Ana Margarida Veiga Simão

University of Lisbon (Portugal)

Soci@l Interaction and Technology: from harming to helping others

Participants: Daniel Fallas1; Joaquín A. Mora-Merchán2; Paula da Costa Ferreira3

1University of Cordoba; 2University of Seville; 3Univeristy of Lisbon (Portugal)

Symposium Summary

Introduction: Violence amongst youth is a serious concern for contemporary societies. Phenomena such as bullying and cyberbullying, are intentional and repeated cruel behaviour towards peers. In the case of cyberbullying, behaviour occurs through electronic media, and like bullying, may influence academic performance, cause absenteeism, learning difficulties, and lead to feelings of anger, anxiety and health-harming behaviour. Due to the physical distance that is implied in cyberbullying, moral disengagement mechanisms and a lack of empathy may emerge, making it often difficult to find solutions for these incidents. Therefore, it is imperative that innovative resources are developed to help youth deal with these phenomena. Methods: We present how moral disengagement may emerge in bullying and cyberbullying in a convergent and divergent manner. This will enable us to understand better how youth engage in the two phenomena. Then, we highlight the advances and challenges of how affective computing may constitute an important resource to address bullying among youth. Later, we demonstrate how a digital resource based on emotion and behavioural regulation may contribute to decreasing aggressive communication in cyberbullying. Lastly, we reveal how serious games are an effective way of using affective computing to understand empathic reactions in cyberbullying. Results: Moral disengagement mechanisms seem to influence both bullying and cyberbullying behaviour. Therefore, it is imperative to understand the consolidated advancements and enhancements that are still being developed with regards to affective computing to tackle bullying phenomena. To exemplify, we show how a digital application could decrease aggressive communication online through emotion and behavioural regulation. We also reveal how empathy appraisals, factual cognitions against cyberbullying and pro-social strategies to resolve cyberbullying phenomena may be developed. Discussion: Implications regarding the use of technological resources to minimize moral disengagement and aggressive communication, as well as to increase pro-social behaviour and well-being shall be discussed.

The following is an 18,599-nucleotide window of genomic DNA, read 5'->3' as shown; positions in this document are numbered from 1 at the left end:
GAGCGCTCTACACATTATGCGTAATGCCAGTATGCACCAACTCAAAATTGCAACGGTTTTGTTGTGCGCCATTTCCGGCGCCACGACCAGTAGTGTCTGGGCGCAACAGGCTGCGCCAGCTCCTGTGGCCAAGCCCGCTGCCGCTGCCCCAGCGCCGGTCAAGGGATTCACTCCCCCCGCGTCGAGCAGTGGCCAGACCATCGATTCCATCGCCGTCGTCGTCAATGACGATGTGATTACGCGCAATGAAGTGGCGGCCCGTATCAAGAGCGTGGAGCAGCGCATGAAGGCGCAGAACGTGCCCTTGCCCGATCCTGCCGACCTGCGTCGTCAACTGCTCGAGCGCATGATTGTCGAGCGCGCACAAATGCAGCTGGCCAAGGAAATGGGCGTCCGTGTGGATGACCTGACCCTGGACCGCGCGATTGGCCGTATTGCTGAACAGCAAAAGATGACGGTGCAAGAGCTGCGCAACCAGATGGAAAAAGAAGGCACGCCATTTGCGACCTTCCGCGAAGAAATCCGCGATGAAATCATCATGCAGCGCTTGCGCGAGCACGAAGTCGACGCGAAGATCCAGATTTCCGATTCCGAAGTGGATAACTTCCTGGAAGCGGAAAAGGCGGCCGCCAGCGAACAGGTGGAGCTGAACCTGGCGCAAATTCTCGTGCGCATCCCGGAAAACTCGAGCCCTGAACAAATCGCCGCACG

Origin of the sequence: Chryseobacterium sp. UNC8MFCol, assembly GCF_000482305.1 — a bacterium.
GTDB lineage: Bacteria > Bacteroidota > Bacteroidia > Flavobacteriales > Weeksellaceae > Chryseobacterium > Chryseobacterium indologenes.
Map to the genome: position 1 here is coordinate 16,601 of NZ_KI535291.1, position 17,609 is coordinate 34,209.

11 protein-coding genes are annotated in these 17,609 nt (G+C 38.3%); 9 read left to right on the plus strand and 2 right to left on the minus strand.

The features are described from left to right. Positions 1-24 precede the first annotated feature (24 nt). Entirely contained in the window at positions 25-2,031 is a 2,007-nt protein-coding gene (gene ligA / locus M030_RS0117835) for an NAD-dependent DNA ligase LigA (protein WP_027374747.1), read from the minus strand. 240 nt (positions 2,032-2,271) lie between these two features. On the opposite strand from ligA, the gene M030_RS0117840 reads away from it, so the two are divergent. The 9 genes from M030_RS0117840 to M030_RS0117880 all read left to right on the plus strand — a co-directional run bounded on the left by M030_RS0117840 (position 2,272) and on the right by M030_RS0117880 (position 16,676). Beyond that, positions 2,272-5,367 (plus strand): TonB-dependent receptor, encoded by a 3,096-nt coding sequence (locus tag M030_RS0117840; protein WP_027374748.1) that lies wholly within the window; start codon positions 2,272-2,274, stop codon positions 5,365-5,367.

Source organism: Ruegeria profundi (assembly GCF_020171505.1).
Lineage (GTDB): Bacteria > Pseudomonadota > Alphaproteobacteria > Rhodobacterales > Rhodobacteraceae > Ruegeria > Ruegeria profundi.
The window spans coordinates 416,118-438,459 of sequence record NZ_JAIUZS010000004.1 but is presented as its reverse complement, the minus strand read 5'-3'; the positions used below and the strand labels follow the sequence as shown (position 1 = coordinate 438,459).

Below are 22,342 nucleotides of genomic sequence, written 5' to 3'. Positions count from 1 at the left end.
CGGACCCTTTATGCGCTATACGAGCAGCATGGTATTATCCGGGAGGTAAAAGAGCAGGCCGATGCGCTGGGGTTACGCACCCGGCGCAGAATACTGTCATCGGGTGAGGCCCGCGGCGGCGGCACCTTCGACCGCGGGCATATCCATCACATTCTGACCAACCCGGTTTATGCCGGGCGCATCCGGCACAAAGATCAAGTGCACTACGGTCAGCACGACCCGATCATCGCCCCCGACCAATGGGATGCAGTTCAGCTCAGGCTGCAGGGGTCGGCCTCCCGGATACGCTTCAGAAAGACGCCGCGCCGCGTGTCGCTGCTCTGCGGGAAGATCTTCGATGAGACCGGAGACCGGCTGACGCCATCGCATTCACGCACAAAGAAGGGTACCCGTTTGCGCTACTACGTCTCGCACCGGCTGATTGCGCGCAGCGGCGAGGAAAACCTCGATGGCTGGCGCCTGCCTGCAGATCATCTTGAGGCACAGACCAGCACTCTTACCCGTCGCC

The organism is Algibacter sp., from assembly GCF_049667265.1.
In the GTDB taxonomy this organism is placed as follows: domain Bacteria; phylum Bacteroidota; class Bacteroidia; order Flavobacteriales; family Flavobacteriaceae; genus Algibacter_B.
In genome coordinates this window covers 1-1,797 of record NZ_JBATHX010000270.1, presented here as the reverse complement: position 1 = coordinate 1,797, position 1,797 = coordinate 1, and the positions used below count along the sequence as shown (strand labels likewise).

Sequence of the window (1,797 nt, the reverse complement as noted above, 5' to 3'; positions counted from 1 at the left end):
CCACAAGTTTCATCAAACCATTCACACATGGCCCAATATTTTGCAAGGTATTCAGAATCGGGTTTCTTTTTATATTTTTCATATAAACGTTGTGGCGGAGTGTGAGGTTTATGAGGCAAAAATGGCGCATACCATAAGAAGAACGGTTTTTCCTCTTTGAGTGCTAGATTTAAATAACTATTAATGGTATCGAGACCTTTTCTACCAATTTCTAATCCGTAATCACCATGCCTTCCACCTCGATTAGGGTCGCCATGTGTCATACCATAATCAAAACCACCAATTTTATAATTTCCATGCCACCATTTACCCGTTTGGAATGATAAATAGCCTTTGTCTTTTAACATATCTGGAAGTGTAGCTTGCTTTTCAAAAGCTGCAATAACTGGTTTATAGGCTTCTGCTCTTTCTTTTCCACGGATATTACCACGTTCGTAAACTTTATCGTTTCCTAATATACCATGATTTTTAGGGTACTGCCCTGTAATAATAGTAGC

Breve CV

PhD, is a Full Professor at the Faculty of Psychology of the University of Lisbon (FPUL), has a PhD in Education Sciences and Aggregation in Educational Psychology. She is also the coordinator of the Interuniversity Doctoral Program (Coimbra-Lisbon) in Educational Psychology, the coordinator of the Master in Educational Psychology and member of the Pro-Adapt group of the Research Centre for Psychological Science (CICPSI, FPUL). Her main research interests are the processes of self-regulated learning, teaching and learning processes, learning strategies; teacher education and change; professional development of teachers, teaching in Higher Education, violence in educational contexts, bullying and cyberbullying. She has coordinated funded projects, such as "Cyberbullying: The regulation of behaviour through language" (Portuguese Foundation for Science and Technology), “Problem-solving Project" and “CriaTivo project: self-regulated strategies for writing” (Lisbon City Council), has been a researcher in European projects such as Early Technical Education” (European Award for Lifelong Learning, Bronze Medal, 2007) and research networks, such as the Study Program for Self-Regulated Learning,  Faculty of Psychology of the University of Lisbon, Research Group of Self-regulated Learning of the Federal University of Pelotas in Brazil and the Study and Research Group in Psychopedagogy of the University of Campinas in Brazil.

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